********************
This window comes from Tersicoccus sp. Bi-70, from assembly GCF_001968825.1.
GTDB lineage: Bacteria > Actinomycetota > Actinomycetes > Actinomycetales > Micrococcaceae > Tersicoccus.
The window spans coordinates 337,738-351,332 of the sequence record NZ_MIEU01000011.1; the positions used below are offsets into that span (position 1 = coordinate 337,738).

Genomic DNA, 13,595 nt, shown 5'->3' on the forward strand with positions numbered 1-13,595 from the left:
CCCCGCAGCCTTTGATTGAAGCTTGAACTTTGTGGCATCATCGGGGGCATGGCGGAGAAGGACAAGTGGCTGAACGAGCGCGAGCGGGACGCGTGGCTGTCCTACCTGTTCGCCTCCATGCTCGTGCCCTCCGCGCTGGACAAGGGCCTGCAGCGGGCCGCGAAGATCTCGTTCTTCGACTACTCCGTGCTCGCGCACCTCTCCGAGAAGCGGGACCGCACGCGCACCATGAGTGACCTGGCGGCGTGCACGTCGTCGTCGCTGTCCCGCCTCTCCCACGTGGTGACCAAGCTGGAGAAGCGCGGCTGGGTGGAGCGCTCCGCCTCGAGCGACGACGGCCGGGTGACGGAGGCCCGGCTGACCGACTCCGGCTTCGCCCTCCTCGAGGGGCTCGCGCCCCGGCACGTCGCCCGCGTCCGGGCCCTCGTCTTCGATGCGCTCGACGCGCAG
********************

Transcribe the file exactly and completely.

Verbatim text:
This window comes from Tersicoccus sp. Bi-70, from assembly GCF_001968825.1.
GTDB lineage: Bacteria > Actinomycetota > Actinomycetes > Actinomycetales > Micrococcaceae > Tersicoccus.
The window spans coordinates 337,738-351,332 of the sequence record NZ_MIEU01000011.1; the positions used below are offsets into that span (position 1 = coordinate 337,738).

Genomic DNA, 13,595 nt, shown 5'->3' on the forward strand with positions numbered 1-13,595 from the left:
CCCCGCAGCCTTTGATTGAAGCTTGAACTTTGTGGCATCATCGGGGGCATGGCGGAGAAGGACAAGTGGCTGAACGAGCGCGAGCGGGACGCGTGGCTGTCCTACCTGTTCGCCTCCATGCTCGTGCCCTCCGCGCTGGACAAGGGCCTGCAGCGGGCCGCGAAGATCTCGTTCTTCGACTACTCCGTGCTCGCGCACCTCTCCGAGAAGCGGGACCGCACGCGCACCATGAGTGACCTGGCGGCGTGCACGTCGTCGTCGCTGTCCCGCCTCTCCCACGTGGTGACCAAGCTGGAGAAGCGCGGCTGGGTGGAGCGCTCCGCCTCGAGCGACGACGGCCGGGTGACGGAGGCCCGGCTGACCGACTCCGGCTTCGCCCTCCTCGAGGGGCTCGCGCCCCGGCACGTCGCCCGCGTCCGGGCCCTCGTCTTCGATGCGCTCGACGCGCAG